Sen. Ron Johnson (R-WI), who is up for re-election this year in Wisconsin, just launched a new TV and digital ad highlighting the success of his “Right to Try” legislation and showcasing a real-world example of a life she saved, Breitbart News exclusively learned.
Johnson, arguably the Democrats’ top target in the 2022 U.S. Senate races, launched a television ad on Wednesday featuring Joel Webb’s story.
“At the end of October 2021, I had COVID,” Webb says in the announcement, provided exclusively to Breitbart News ahead of its public release. “I was pretty sure I was at the end of my rope.”
Joel’s wife, Jennifer Webb, then says she “knew we were in trouble when we decided to get our lawyer to start getting Joel to sign end-of-life paperwork, business paperwork.”
“My last try was an experimental drug – she put me on Aviptadil,” says Joel. “The next morning when I woke up, I was a new man.”
“Thanks to Ron Johnson’s right to try bill, I have my husband today,” says Jennifer.
Johnson for years – dating back to 2014 – led the US Senate’s effort to pass Right to Try legislation, which allows terminally ill patients to try experimental medical treatments not yet approved to try to save their lives. life.
On his US Senate website, Johnson details the timeline of what ultimately led to Congress passing — and President Donald Trump signing it into law — his right to try legislation in the spring. 2018. It all started in 2014, when he met a woman. named Trickett Wendler.
Wendler, a young mother of three with amyotrophic lateral sclerosis
(ALS), met with Johnson in Washington, DC. Wendler couldn’t get cutting-edge new treatments for ALS because the Food and Drug Administration (FDA) had yet to fully approve any breakthrough new drugs, but she faced a terminal diagnosis.
That year, five states passed right-to-try laws, but at the federal level there was still no solution. Wendler died soon after, in 2015, and several other states began to think of their own ideas, but Johnson wanted federal law. He pressed the FDA for answers on this and other cases, and while the FDA scrambled to maintain its status quo amid the bureaucratic quagmire, Johnson then introduced his own federal lawsuit legislation. try in 2016, named after Wendler.
Eventually, when Trump was elected, he backed the effort, and Johnson was able to get his proposal passed by the U.S. Senate. A companion bill in the US House also passed – which Trump signed in 2018. Trump regularly touts it as a success – it was certainly one of the most important of his presidency – but it wouldn’t be. not happen without the efforts of Johnson.
Johnson’s U.S. Senate seat in Wisconsin is one of many Republicans defending in battleground states in 2022. Others include open seats in Pennsylvania, Ohio, North Carolina and Missouri, as well as the seat of Senator Marco Rubio (R-FL) who is up for re-election in Florida. Democrats have launched vicious attacks on Johnson as they seek to flip that seat to retain power in the US Senate – a chamber that is currently split 50-50, that is, Democrats, since they hold the White House and Vice President Kamala Harris breaks the tie. , have the majority.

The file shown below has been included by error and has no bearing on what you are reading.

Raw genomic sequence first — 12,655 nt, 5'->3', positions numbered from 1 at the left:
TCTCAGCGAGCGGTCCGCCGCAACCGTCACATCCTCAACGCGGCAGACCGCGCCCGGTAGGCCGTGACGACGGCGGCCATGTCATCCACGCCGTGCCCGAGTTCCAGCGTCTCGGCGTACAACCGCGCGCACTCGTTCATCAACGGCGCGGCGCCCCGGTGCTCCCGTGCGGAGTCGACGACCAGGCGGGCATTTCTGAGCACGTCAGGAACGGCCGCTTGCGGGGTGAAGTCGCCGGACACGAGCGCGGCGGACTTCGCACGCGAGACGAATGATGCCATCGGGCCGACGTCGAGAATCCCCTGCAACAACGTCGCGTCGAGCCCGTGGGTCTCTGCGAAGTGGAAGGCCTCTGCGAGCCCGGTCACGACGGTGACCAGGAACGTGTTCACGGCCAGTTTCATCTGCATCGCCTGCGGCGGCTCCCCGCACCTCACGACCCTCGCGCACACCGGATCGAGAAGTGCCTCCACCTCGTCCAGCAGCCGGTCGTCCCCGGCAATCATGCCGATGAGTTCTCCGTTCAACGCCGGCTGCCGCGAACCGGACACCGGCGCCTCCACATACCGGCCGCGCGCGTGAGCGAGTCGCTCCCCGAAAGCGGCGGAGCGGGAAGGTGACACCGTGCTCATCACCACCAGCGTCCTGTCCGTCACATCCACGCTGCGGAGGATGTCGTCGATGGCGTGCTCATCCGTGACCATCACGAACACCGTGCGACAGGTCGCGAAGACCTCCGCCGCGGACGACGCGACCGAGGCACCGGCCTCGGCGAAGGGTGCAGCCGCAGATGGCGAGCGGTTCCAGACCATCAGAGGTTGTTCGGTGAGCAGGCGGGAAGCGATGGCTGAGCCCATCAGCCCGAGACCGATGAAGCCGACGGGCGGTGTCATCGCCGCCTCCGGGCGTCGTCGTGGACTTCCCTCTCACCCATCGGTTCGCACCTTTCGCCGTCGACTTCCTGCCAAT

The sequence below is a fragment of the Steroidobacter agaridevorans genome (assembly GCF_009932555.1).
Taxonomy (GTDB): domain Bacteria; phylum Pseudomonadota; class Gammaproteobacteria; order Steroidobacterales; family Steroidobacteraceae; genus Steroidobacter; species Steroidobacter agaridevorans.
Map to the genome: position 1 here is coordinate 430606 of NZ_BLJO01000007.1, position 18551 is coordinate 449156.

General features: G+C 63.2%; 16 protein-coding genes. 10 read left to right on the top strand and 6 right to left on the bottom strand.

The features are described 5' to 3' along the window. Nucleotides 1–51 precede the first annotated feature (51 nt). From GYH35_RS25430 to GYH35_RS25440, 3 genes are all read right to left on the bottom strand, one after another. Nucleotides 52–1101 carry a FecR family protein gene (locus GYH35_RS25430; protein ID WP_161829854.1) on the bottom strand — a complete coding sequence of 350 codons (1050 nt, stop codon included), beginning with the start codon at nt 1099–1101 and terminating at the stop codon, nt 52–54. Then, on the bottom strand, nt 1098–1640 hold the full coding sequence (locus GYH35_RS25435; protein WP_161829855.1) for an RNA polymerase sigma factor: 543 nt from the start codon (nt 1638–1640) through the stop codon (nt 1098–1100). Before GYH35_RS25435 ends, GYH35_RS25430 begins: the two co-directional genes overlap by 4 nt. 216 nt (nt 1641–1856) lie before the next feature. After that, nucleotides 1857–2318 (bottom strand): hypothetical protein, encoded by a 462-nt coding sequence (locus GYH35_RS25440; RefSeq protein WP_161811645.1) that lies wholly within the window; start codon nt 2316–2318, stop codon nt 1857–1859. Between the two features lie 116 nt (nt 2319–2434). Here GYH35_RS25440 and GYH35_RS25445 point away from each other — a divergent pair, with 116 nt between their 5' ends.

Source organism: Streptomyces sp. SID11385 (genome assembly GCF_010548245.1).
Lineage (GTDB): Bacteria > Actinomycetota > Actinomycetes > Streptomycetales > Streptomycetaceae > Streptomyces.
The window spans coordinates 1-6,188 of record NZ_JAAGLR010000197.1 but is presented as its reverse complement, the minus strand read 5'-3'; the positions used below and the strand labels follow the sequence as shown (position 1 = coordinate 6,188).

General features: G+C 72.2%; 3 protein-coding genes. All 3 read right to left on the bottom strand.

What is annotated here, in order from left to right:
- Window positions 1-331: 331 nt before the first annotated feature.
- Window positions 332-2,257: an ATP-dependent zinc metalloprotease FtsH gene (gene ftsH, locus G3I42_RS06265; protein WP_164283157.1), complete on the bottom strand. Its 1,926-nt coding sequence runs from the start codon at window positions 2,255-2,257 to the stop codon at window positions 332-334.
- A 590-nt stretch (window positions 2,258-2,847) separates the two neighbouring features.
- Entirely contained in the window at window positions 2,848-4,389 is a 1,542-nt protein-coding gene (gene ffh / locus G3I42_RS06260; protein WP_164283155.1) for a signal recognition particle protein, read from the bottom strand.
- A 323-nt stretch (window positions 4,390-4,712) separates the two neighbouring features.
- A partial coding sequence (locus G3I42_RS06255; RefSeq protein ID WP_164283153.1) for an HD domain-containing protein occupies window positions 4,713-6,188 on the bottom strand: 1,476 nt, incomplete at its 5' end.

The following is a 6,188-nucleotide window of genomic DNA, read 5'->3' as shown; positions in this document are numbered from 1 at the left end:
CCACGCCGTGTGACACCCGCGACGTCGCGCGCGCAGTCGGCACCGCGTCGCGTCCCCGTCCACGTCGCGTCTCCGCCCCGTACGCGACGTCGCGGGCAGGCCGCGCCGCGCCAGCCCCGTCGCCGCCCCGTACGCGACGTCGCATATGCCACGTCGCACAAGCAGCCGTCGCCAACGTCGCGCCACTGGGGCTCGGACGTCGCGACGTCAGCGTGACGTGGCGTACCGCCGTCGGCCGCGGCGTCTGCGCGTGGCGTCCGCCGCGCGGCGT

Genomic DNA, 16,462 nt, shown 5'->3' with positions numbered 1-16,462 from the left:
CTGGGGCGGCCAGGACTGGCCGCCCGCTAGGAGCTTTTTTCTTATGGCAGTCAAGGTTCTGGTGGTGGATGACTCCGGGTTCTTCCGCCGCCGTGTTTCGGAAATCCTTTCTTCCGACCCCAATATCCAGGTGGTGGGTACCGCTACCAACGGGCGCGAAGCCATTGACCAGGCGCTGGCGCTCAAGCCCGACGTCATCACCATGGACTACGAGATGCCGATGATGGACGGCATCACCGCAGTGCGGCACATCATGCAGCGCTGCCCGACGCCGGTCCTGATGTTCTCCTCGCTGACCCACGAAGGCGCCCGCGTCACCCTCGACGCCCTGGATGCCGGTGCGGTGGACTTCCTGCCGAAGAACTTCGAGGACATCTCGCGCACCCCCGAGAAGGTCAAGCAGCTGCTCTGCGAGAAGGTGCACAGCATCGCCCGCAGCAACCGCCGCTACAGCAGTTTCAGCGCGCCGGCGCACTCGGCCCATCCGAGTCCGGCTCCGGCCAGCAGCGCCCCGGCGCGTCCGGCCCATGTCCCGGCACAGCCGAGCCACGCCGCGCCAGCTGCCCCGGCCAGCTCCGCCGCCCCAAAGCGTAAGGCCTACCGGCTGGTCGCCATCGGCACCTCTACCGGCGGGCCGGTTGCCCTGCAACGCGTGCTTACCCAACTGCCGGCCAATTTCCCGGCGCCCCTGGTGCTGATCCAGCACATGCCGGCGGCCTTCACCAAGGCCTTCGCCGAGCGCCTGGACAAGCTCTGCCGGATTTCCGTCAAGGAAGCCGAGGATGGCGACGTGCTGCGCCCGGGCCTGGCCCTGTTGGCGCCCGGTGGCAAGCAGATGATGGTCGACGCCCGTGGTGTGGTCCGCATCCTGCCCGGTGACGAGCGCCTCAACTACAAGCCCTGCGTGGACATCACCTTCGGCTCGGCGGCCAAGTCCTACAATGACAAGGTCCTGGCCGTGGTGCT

But if they were to prevail, things like these life-saving treatments might not happen, since it was Johnson who did.
On a website in which he details his efforts to get Right to Try adopted, Johnson talks about how he faced opposition from the Washington, DC swamp to get there. He describes when he first met Trickett Wendler, which is when he decided to take up the cause of Right to Try.
“Trickett was a young mother of three beautiful children, and she had recently been diagnosed with ALS, often referred to as Lou Gehrig’s disease,” Johnson writes. “There is no known cure and the disease is always fatal. Trickett was in DC to advocate for herself and others with this horrible disease. When I mentioned meeting and supporting the Goldwater Institute’s right to try efforts, tears started rolling down Trickett’s cheeks. That’s when I decided to advocate for federal right to try legislation.
But special interests and government bureaucrats lined up against him, an obstruction that would take years of work to overcome, which he eventually did.
“I had no idea how much resistance I would encounter in the four years leading up to its final passage. Opposition to the right to try came from both Big PHARMA and the FDA,” Johnson continues. Pharmaceutical companies are rightly concerned that terminally ill patients using their experimental drugs will lead to adverse effects and prevent drugs that should be approved from gaining FDA approval. I guess it’s either his risk averse nature or the regulatory capture of the agency by Big PHARMA.